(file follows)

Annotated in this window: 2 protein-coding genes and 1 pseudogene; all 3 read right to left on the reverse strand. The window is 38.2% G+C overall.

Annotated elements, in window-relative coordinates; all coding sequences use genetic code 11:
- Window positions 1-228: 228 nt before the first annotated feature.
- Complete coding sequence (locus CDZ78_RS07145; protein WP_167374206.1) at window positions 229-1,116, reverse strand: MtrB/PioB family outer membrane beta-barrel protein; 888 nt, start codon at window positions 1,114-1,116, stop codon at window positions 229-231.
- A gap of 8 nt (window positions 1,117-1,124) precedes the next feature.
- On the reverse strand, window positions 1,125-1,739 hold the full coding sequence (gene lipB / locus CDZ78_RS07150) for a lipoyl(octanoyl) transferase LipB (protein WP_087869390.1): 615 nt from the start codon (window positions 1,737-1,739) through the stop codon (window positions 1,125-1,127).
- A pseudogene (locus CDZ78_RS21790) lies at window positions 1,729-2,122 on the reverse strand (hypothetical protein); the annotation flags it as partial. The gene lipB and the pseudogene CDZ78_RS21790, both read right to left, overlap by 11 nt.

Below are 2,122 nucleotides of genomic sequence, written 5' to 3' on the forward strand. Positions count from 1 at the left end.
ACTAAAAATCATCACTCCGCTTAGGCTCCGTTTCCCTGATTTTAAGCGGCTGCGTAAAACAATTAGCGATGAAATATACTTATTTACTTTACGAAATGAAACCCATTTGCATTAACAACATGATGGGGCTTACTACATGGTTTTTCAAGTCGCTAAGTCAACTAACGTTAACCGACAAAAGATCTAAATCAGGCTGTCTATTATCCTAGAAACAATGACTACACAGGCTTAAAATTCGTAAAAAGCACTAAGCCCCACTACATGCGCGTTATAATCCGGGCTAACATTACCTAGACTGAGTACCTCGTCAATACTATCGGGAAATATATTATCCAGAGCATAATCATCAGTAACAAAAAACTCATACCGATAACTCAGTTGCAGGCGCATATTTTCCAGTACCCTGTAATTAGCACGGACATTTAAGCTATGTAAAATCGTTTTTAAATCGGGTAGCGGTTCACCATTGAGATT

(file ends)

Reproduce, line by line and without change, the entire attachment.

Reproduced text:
Annotated in this window: 2 protein-coding genes and 1 pseudogene; all 3 read right to left on the reverse strand. The window is 38.2% G+C overall.

Annotated elements, in window-relative coordinates; all coding sequences use genetic code 11:
- Window positions 1-228: 228 nt before the first annotated feature.
- Complete coding sequence (locus CDZ78_RS07145; protein WP_167374206.1) at window positions 229-1,116, reverse strand: MtrB/PioB family outer membrane beta-barrel protein; 888 nt, start codon at window positions 1,114-1,116, stop codon at window positions 229-231.
- A gap of 8 nt (window positions 1,117-1,124) precedes the next feature.
- On the reverse strand, window positions 1,125-1,739 hold the full coding sequence (gene lipB / locus CDZ78_RS07150) for a lipoyl(octanoyl) transferase LipB (protein WP_087869390.1): 615 nt from the start codon (window positions 1,737-1,739) through the stop codon (window positions 1,125-1,127).
- A pseudogene (locus CDZ78_RS21790) lies at window positions 1,729-2,122 on the reverse strand (hypothetical protein); the annotation flags it as partial. The gene lipB and the pseudogene CDZ78_RS21790, both read right to left, overlap by 11 nt.

Below are 2,122 nucleotides of genomic sequence, written 5' to 3' on the forward strand. Positions count from 1 at the left end.
ACTAAAAATCATCACTCCGCTTAGGCTCCGTTTCCCTGATTTTAAGCGGCTGCGTAAAACAATTAGCGATGAAATATACTTATTTACTTTACGAAATGAAACCCATTTGCATTAACAACATGATGGGGCTTACTACATGGTTTTTCAAGTCGCTAAGTCAACTAACGTTAACCGACAAAAGATCTAAATCAGGCTGTCTATTATCCTAGAAACAATGACTACACAGGCTTAAAATTCGTAAAAAGCACTAAGCCCCACTACATGCGCGTTATAATCCGGGCTAACATTACCTAGACTGAGTACCTCGTCAATACTATCGGGAAATATATTATCCAGAGCATAATCATCAGTAACAAAAAACTCATACCGATAACTCAGTTGCAGGCGCATATTTTCCAGTACCCTGTAATTAGCACGGACATTTAAGCTATGTAAAATCGTTTTTAAATCGGGTAGCGGTTCACCATTGAGATT